Housing Board flat owners can now adopt bigger dogs under a government scheme that has revised the size criteria for rehoming local mixed-breed canines.
Dogs up to 55cm tall, with no weight limit, can be rehomed in HDB flats under Project Adore, the Animal and Veterinary Service (AVS) said yesterday.
Previously, only dogs under 50cm and up to 15kg could be rehomed in HDB flats under the scheme.
Large dogs are usually not allowed to be kept in HDB flats, but Project Adore enables this with proper documentation and measures in place.
The scheme began in 2012 and allows HDB dwellers to adopt a local mixed-breed dog, typically larger in size than HDB's approved breeds.
They cannot be bought from shops or breeders, but must come from one of five participating welfare groups - the Society for the Prevention of Cruelty to Animals (SPCA), Action for Singapore Dogs, Save Our Street Dogs, Exclusively Mongrels and Causes for Animals.
Stray dogs are taken to vet clinics or the SPCA's clinic to be sterilised, vaccinated and microchipped before being rehomed through the animal welfare groups.
AVS, which comes under the National Parks Board, estimates that 50 more dogs, on top of the average of 250 dogs, could be rehomed each year with the changes, which will be assessed in a two-year pilot.
The scheme had seen 1,335 local mixed-breed dogs rehomed as of Dec 31 last year.
Potential adopters will be screened and all must abide by stringent ownership conditions, such as taking the dogs for sterilising, routine vaccinations and obedience training courses.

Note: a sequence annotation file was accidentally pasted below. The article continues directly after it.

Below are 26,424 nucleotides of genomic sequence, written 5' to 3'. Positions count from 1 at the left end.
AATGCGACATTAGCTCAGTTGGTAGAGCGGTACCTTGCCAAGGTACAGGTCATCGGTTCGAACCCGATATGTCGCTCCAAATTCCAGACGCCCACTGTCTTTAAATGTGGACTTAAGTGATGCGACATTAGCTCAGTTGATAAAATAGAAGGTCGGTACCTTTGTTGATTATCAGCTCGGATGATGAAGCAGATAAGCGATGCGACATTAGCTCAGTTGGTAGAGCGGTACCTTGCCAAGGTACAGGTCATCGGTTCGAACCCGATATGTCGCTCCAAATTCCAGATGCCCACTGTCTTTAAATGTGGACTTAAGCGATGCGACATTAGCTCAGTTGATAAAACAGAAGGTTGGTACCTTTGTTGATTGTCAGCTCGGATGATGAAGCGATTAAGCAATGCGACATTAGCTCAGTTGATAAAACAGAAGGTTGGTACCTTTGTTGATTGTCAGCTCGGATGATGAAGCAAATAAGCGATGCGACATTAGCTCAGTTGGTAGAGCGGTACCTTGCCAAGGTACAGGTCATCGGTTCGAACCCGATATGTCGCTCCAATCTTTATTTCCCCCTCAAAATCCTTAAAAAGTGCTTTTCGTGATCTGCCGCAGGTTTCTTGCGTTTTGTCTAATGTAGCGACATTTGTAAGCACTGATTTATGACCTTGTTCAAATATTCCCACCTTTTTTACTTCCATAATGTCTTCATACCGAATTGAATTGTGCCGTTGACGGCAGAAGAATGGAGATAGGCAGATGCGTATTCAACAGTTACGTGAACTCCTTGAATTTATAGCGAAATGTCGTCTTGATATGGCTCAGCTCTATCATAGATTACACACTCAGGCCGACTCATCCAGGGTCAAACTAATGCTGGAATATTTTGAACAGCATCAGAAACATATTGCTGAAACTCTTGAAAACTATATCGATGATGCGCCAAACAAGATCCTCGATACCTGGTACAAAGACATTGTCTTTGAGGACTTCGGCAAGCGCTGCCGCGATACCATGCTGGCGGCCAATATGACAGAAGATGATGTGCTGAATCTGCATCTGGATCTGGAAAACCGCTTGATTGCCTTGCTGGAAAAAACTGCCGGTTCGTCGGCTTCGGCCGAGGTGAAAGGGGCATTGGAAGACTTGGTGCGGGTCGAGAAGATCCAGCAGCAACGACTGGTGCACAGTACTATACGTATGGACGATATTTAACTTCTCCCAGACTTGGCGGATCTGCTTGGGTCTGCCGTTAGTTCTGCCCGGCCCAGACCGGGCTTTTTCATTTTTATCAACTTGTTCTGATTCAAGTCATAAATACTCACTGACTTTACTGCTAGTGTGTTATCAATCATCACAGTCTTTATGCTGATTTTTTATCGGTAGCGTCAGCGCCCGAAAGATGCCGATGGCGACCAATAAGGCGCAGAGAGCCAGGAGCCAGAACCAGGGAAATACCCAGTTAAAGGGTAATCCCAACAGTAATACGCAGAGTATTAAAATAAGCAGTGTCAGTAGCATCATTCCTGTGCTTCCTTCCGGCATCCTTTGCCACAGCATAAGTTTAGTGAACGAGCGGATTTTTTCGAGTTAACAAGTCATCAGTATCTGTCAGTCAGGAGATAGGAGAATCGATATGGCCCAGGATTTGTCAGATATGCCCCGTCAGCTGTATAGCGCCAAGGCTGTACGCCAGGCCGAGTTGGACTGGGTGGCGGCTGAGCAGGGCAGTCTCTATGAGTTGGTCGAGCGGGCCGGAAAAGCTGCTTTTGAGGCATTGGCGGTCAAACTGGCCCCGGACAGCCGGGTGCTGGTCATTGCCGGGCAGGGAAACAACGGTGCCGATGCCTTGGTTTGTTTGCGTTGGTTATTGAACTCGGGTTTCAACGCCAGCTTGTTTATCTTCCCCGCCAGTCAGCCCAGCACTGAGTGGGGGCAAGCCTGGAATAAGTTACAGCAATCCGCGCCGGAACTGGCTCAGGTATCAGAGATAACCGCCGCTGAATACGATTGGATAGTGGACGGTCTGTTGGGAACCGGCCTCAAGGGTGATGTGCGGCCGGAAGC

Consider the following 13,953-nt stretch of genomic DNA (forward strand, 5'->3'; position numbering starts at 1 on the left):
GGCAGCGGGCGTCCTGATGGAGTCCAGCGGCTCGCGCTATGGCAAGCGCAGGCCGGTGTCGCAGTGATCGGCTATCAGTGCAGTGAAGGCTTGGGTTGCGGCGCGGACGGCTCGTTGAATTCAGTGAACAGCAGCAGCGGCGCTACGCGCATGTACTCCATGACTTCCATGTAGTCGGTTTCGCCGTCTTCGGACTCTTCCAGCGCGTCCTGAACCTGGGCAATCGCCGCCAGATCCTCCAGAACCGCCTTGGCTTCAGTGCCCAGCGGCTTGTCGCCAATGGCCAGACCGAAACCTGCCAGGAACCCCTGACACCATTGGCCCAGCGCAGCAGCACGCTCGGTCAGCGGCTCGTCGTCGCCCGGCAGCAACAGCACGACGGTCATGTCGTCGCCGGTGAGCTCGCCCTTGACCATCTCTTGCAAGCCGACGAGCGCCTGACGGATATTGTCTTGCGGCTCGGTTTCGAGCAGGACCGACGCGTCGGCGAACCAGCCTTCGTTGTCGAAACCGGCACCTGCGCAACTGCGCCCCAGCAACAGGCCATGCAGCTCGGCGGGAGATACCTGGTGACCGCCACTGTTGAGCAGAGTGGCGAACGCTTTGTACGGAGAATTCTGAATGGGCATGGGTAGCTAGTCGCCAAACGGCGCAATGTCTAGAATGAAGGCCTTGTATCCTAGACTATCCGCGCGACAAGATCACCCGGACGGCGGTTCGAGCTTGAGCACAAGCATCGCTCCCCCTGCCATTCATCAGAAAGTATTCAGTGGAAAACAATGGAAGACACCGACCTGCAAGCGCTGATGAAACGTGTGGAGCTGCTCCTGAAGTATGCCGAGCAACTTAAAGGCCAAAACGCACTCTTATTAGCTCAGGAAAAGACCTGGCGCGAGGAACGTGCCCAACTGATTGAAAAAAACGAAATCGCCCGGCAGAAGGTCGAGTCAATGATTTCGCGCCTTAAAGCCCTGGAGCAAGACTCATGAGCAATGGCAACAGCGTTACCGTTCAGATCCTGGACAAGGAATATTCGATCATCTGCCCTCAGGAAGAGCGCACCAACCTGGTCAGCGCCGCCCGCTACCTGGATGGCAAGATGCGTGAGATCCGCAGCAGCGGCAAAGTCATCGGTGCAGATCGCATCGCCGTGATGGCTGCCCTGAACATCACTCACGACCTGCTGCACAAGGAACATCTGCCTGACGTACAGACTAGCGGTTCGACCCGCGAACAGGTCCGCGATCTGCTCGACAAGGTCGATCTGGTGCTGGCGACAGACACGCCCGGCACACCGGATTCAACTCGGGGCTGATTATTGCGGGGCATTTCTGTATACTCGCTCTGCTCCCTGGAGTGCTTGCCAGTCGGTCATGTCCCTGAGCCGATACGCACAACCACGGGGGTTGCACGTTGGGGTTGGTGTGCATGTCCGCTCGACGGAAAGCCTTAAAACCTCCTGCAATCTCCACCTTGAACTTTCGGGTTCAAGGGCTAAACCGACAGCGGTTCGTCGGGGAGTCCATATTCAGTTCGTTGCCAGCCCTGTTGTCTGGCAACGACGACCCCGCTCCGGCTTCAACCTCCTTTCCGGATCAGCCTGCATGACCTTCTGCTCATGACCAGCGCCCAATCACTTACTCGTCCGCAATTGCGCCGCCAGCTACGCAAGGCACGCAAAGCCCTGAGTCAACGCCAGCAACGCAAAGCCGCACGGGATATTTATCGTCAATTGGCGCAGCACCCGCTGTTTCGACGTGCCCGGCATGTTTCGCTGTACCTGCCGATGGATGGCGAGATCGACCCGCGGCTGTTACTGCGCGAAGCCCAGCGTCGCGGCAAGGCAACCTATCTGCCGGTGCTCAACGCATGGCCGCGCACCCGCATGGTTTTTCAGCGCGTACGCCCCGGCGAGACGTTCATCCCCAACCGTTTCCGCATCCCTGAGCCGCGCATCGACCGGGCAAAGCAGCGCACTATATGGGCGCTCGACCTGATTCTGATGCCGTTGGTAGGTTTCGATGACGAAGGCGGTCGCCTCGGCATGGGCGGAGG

The AVS announced yesterday that the K9 public adoption scheme, which allows the public to adopt retired sniffer dogs, will be extended for another two years as no canine was available in the initial one-year pilot.
Dog lovers Brenda Chong, 27, and her husband Heah Yong Chian, a 29-year-old teacher, are proud owners of three-year-old Belle, which was once a stray dog in Tuas. The couple, who live in a three-room HDB flat in Telok Blangah, adopted her under Project Adore from Causes for Animals in August 2018.
Ms Chong, who is undergoing a diploma conversion course at the National Institute of Early Childhood Development, said: "In the beginning, she was a little reserved because she has never been in a home before but now, she is very comfortable. We know, because she makes yawning noises and likes to sleep everywhere, including on our bed."